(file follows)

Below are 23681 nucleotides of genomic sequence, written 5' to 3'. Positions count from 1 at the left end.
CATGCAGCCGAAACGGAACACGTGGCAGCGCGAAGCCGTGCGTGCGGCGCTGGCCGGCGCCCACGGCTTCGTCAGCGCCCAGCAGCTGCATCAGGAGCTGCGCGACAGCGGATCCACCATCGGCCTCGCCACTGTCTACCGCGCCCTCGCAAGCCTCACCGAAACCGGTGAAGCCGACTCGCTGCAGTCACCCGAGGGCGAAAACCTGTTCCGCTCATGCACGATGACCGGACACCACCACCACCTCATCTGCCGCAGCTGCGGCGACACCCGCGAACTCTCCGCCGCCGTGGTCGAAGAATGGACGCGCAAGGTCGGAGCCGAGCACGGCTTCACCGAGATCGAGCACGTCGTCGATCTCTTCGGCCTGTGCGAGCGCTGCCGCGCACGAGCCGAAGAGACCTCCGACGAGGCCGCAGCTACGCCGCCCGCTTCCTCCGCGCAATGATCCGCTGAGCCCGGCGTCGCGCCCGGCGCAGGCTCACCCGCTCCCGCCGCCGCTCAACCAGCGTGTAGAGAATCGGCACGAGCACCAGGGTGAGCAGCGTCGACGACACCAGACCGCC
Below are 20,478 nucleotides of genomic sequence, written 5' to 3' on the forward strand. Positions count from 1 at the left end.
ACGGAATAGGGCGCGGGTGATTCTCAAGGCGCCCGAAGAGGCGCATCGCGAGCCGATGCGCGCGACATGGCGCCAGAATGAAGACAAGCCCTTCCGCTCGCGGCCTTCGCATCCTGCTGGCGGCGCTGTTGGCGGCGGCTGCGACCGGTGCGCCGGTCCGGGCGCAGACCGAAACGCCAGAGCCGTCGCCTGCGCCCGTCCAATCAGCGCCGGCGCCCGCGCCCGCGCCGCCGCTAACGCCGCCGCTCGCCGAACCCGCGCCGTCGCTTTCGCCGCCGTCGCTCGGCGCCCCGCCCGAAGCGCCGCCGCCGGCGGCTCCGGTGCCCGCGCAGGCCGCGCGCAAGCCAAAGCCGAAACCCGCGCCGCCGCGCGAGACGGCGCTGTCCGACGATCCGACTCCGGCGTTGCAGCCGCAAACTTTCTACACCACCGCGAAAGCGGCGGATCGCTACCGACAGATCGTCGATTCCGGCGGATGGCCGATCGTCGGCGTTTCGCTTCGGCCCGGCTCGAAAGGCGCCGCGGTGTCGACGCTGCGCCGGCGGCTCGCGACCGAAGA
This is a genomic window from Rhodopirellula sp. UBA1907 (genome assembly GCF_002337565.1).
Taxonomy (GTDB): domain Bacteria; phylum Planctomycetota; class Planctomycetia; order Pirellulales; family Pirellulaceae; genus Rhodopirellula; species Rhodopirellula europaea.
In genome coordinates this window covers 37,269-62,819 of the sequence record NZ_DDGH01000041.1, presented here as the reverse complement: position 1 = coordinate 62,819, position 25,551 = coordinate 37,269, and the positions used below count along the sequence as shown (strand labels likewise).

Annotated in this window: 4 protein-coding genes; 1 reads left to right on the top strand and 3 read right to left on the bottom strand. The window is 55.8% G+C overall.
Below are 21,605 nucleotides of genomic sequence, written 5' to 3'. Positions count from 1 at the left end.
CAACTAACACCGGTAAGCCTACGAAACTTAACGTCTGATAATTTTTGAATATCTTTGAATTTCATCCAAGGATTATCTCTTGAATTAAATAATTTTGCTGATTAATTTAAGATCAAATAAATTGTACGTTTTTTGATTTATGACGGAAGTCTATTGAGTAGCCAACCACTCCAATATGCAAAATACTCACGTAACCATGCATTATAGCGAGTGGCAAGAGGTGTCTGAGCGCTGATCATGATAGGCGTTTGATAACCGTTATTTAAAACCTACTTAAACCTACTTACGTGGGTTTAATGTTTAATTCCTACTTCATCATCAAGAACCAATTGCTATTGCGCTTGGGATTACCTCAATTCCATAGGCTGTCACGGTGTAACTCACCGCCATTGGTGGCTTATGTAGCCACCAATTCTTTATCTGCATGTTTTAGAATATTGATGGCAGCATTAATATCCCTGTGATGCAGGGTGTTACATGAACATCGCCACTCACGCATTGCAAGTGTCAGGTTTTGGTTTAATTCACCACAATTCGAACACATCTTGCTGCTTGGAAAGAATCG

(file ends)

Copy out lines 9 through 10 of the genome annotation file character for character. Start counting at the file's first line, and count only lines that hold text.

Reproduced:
Below are 21,605 nucleotides of genomic sequence, written 5' to 3'. Positions count from 1 at the left end.
CAACTAACACCGGTAAGCCTACGAAACTTAACGTCTGATAATTTTTGAATATCTTTGAATTTCATCCAAGGATTATCTCTTGAATTAAATAATTTTGCTGATTAATTTAAGATCAAATAAATTGTACGTTTTTTGATTTATGACGGAAGTCTATTGAGTAGCCAACCACTCCAATATGCAAAATACTCACGTAACCATGCATTATAGCGAGTGGCAAGAGGTGTCTGAGCGCTGATCATGATAGGCGTTTGATAACCGTTATTTAAAACCTACTTAAACCTACTTACGTGGGTTTAATGTTTAATTCCTACTTCATCATCAAGAACCAATTGCTATTGCGCTTGGGATTACCTCAATTCCATAGGCTGTCACGGTGTAACTCACCGCCATTGGTGGCTTATGTAGCCACCAATTCTTTATCTGCATGTTTTAGAATATTGATGGCAGCATTAATATCCCTGTGATGCAGGGTGTTACATGAACATCGCCACTCACGCATTGCAAGTGTCAGGTTTTGGTTTAATTCACCACAATTCGAACACATCTTGCTGCTTGGAAAGAATCG